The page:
Passage Thirty-one (The Causes of European Separation in 16th Century)
For a thousand years and more, the people of Europe had fought about many things, but they had been united in believing one thing: that there existed a single “Holy, Catholic and Apostolic Church” of which the Bishop of Rome, under the title of the Pope, was the visible and recognizable head in succession to St. Peter. But in 1517 a German monk, Martin Luther, challenged certain Catholic teachings and renounced his obedience to the papacy. Others had followed him, including Henry VIII.
Thus Europe was divided in every which way, the southern and eastern two-thirds still Catholic, the northern and western one-third what was coming to be called Protestant, though English-ruled Ireland solidly Catholic and the Spanish-ruled Netherlands, particularly the northern part approximating to modern Holland, grew increasingly Protestant; while in virtually every country, whether officially Catholic or Protestant, those of the contrary faith fiercely attempted to convert their neighbors and equally fiercely resisted their neighbor’s attempts to convert them. For this there was no simple, friendly solution to be reached on the principle of live-and-let-live. Each party believed that it had hold of the truth, the only truth that mattered, the one that led to eternal salvation, and its adversaries clung to falsehood which must necessarily head to eternal damnation: not only for themselves but for all who should permit them to survive and infect others with their errors. Toleration, even reasonable discussion, was impossible. God and the devil could not mix. Just as Elizabeth was to ardent Catholics that Jezebel, so to earnest Protestants the Pope was “that wolfish bloodsucker,” and their Catholic fellow-creatures mad dogs, toads and other such vermin to be cleansed off the face of the earth.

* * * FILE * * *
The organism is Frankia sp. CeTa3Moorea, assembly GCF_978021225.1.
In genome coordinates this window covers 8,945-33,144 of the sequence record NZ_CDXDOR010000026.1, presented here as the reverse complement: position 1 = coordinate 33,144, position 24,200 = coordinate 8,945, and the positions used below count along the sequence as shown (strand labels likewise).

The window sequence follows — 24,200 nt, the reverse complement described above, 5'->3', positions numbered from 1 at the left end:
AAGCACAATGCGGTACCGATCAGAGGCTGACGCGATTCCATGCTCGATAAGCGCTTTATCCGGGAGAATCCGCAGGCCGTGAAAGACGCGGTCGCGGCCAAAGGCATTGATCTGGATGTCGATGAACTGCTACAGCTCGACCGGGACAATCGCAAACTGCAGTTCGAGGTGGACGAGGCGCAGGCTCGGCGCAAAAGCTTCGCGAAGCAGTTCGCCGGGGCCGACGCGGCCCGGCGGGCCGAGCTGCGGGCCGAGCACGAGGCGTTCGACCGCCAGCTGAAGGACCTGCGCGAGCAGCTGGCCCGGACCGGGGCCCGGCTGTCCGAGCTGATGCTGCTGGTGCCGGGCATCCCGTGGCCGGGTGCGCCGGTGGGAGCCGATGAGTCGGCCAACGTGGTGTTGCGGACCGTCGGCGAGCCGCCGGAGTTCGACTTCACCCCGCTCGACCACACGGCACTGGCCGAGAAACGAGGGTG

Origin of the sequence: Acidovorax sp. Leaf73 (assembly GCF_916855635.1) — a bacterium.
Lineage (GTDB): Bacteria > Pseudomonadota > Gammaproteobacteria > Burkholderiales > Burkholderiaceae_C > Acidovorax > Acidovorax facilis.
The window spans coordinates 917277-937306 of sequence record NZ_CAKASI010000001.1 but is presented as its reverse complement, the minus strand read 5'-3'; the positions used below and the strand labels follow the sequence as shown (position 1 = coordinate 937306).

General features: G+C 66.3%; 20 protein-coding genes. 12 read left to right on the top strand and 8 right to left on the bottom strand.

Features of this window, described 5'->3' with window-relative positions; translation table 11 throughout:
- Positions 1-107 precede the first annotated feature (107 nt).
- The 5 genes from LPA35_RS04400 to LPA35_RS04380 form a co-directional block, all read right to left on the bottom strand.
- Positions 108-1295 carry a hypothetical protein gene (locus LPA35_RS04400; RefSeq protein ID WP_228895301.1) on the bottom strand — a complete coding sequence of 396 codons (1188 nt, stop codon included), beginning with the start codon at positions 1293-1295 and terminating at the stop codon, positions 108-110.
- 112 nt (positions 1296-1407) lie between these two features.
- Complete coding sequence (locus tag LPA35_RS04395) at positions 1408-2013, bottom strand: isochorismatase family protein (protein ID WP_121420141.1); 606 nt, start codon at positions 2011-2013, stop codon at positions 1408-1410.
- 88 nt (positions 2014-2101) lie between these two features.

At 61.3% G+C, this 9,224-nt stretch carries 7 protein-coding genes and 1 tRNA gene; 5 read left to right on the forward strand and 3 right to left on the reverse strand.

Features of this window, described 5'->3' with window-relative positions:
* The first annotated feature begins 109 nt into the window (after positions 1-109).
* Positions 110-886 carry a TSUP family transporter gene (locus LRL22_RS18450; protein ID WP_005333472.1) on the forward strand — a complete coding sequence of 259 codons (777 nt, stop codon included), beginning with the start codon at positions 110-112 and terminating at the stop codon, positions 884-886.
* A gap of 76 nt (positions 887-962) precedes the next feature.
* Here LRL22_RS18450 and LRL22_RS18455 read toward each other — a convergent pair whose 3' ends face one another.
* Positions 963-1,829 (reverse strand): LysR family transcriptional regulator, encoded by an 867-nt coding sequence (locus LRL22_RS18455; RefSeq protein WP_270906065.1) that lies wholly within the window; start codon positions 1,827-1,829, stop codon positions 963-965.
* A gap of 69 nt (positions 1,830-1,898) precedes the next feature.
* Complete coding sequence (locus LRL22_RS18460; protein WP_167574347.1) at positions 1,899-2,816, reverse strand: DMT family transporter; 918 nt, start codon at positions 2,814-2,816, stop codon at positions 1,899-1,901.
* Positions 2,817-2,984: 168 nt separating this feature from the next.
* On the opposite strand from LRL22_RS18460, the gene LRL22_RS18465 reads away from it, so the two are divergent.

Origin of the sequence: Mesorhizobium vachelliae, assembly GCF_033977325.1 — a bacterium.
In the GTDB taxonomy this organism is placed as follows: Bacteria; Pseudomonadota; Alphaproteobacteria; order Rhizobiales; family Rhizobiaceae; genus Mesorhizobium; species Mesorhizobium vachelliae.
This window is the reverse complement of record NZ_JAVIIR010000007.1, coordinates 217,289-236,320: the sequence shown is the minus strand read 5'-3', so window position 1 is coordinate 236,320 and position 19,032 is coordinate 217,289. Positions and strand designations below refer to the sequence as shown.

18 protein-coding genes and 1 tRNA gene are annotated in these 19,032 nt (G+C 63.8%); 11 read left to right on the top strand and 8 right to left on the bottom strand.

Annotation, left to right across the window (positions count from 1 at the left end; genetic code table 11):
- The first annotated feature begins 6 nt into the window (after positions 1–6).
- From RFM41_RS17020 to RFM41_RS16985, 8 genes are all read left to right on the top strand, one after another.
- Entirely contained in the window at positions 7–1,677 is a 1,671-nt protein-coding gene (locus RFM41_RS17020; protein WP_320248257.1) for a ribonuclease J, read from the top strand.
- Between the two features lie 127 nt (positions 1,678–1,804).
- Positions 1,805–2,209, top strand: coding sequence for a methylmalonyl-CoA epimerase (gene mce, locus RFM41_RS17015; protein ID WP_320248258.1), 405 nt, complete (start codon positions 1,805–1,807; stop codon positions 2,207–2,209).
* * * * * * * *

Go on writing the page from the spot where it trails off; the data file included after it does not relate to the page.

These feelings, dangerous enough in themselves, were made more so by questions of geography and money. The Catholic countries bordering on the Mediterranean were by far the richest. From the beginning of the Middle Ages the Republic of Venice had controlled the trade routes to the East, bringing the wares carried out of Persia, China and the Indies by camel to her depots in Syria and reloading them in her high, gorgeously painted vessels for transshipment to Italy and beyond. Since the end of the fifteen century, first Portugal by sailing round Africa to India, then Spain by the discovery of America, had likewise been in a position to bring for sale to Europe all the rare and wonderful things for which Europe longed—silks and precious woods, sugar and spices, gold and silver, works of exquisite art and strange animals from peacock to tigers. In 1494, two years after Columbus’s first voyage to America, Pope Alexander VI had divided the unexplored world beyond the seas between Spain and Portugal as reward for their enterprise and to keep them from fighting. The other countries had respected this division so long as they remained Catholic.
1. The best title for this passage is
[A]. The History of Europe in 16th Century.
[B]. The Religious History of Europe in 16th Century.
[C]. The Causes of European Separation in 16th Century.
2. What does we learn from the passage?
[A]. The Pope had the supreme power in religion before reform.
[B]. The Pope had the greatest power in every thing outside religion.
[C]. The Pope was the real king in Europe then.
[D]. The Pope was the real ruler in Europe then.
3. What did the sentence “The other countries had respected this division so long as they remained Catholic” imply?
[A]. It implied this division could not be respected long.
[B]. It implied this division would not face a challenge.
[C]. It implied this division would be respected forever.
[D]. It implied the power of the Pope would never decline.
4. Which of the following is not mentioned as a cause to deepen the dangerous feelings?
[A]. Money. [B]. Geology. [C]. Religion. [D]. Geography.
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